|This blog post is probably out of date. If you want to set up Exchange ActiveSync, you should instead consult one my guides:|
|iPhone Exchange ActiveSync Setup||iPad Exchange ActiveSync Setup|
|iPhone ActiveSync Troubleshooting||iPad ActiveSync Troubleshooting|
iPhone OS 3.0 was released today, and I’ve had a chance to play with it for a bit now. I am very impressed with the improvements Apple has made, and think that 3.0 will be much more welcome in Microsoft Exchange environments. However, it’s still not quite up to the high standard set by the BlackBerry.
Wondering how to get Exchange working in 3.0? Start here:
How To Set Up iPhone Exchange ActiveSync
For the most up-to-date information, see my iPhone Exchange ActiveSync Guide!
This post is part of my series focused on integrating the iPhone with Microsoft Exchange using ActiveSync:
- iPhone OS 3.0 information:
- How To Set Up iPhone Exchange ActiveSync
Apple made some significant updates to all three of the components touched by ActiveSync: Mail, Calendar, and Contacts.
- The Calendar has been totally re-done, more smoothly supporting multiple calendars, syncing with local calendars and Exchange at the same time, CalDAV and .ICS natively, and allowing on-phone creation of meeting invitations for Exchange users.
- The Contacts application can now sync with local address books and Exchange at the same time.
- Mail is more flexible, with per-folder downloading of Exchange messages.
As I noted last month, however, OS 3.0 is not all roses. In particular, the following issues continue to haunt the phone:
- The iPhone only supports full ActiveSync with a single Exchange server. Although you are free to establish as many IMAP connections as you like, including connecting to Exchange with IMAP, you cannot use more than one ActiveSync service.
- Still no notes and tasks sync (with Exchange). Although iPhone OS 3.0 does allow synchronization of notes with Apple Mail for Mac users, it does not support Exchange or Apple’s own MobileMe over-the-air services.
- No public folder support.
- ICS and CalDAV seems to be desktop-sync only.
- Spotlight does not include full-text search of mail messages.
- Push email remains slow, flaky, and battery-consuming. This is a very tough nut to crack!
The mail application gets numerous improvements for all mail servers. Notable among these is landscape mode and spotlight search. When it comes to Exchange ActiveSync, the changes are harder to notice. One thing that struck me was the ability to specify which folders to “push” along with the Inbox. Perhaps this was there all along and I missed it, but I never noticed it before.
Note that the Push settings have been moved under “Mail, Contacts, Calendars” in OS 3.0.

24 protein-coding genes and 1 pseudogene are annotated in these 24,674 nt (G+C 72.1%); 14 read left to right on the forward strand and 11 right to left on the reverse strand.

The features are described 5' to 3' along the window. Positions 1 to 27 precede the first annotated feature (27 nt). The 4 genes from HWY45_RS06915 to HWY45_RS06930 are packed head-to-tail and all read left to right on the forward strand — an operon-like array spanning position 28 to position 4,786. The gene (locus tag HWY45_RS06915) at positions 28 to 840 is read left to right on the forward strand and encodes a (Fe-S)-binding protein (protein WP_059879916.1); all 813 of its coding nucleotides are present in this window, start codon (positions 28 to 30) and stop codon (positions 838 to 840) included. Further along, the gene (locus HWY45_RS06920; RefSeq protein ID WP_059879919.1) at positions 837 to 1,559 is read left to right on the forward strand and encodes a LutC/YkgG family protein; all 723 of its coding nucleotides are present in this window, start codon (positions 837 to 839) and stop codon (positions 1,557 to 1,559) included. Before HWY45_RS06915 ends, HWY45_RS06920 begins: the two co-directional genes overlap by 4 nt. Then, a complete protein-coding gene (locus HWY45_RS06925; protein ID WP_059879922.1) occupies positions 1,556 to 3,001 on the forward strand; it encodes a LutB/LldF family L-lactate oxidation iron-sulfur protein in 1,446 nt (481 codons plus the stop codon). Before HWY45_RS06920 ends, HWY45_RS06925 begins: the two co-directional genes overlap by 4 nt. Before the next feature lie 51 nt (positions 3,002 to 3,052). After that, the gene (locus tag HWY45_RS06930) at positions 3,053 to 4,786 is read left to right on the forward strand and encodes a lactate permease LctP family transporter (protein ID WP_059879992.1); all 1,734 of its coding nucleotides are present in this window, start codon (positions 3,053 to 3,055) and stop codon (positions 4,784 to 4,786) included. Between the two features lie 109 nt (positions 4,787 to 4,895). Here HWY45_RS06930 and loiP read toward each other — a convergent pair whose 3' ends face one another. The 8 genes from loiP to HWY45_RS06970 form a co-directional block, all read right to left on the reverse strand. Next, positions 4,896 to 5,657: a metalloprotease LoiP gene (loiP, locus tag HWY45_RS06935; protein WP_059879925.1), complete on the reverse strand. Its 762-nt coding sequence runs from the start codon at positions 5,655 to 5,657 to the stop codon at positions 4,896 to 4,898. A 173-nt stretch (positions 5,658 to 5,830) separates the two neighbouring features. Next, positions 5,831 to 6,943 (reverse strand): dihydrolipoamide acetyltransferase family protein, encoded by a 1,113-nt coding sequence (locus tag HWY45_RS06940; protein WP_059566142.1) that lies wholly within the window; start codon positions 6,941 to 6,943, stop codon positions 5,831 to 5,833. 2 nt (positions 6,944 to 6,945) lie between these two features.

Although iPhone OS 2.0 supported multiple calendars, it was very confusing and not at all integrated with Exchange. OS 3.0 has cleaned things up significantly. As illustrated, the iPhone now organizes calendars into categories: Those synced from the Mac or PC and those synced over the air from an Exchange server.
That’s right – the iPhone can now sync calendar entries over both USB and Exchange at the same time! This is super handy, since iTunes supports CalDAV and ICS subscribed calendars through iCal on OS X, and presumably on Windows as well. I’ve written before about TripIt’s solid iPhone app, and this gives another way to view trips. But the iPhone doesn’t seem to support either CalDAV of ICS over the air, which is something of a disappointment. We can’t have everything, can we? Update: I missed it! iPhone OS 3.0 does include over-the-air CalDAV and ICS!
Of course, the new spotlight search supports calendar entries as well, allowing quick access to appointments.
Perhaps the most-anticipated calendar feature for iPhone OS 3.0 is meeting invite support. I can confirm that it is possible to create a meeting, add attendees, and send invites right from the iPhone, and that this works over the air! This is a specific Exchange feature, so of course it only works for the Exchange calendar. But you can easily change an existing non-exchange item to the Exchange calendar and start inviting attendees, even those not using Exchange.
But there are still limitations. You cannot add invitees to someone else’s meeting. You cannot make any changes to an appointment synced from the desktop (CalDAV and ICS included). You cannot forward a meeting request from the calendar app. You cannot see free/busy time when scheduling. It’s not like you have Outlook in your pocket!
One more weird thing I noticed: Nearly every app now has a landscape mode, including mail and contacts, but calendar is locked in portrait only!
The other application to see some updates is Contacts. Like the calendar app, Contacts can now sync to both local desktop and over-the-air Exchange sources at the same time. The iPhone sync combines desktop sources into an “on my iPhone” category and maintains Exchange contacts separately. It also includes access to an Exchange global address list (GAL), and this seems to work much better now than it used to.
Contact management is somewhat limited, however. If you locate a user in the GAL, you can’t add them to your Exchange or iPhone contact list without copy and paste (did I mention that it works?) or finding an email message from them. The phone also has no de-duplication features, so if your desktop contact list is synced with Exchange already you will have a world of duplicate entries.
All in all, iPhone OS 3.0 is a worthwhile upgrade, especially for business users. Everything seems to work more smoothly and logically than in 2.0, and the added Exchange calendar invite support is great. The complete set of additions, from copy and paste to spotlight search, are excellent as well. But, like the Mac, the iPhone remains just a bit left-of-center in the world of business and Microsoft Exchange. Maybe that’s for the best!
Check out Paul Robichaux’s comments on 3.0’s mail as well!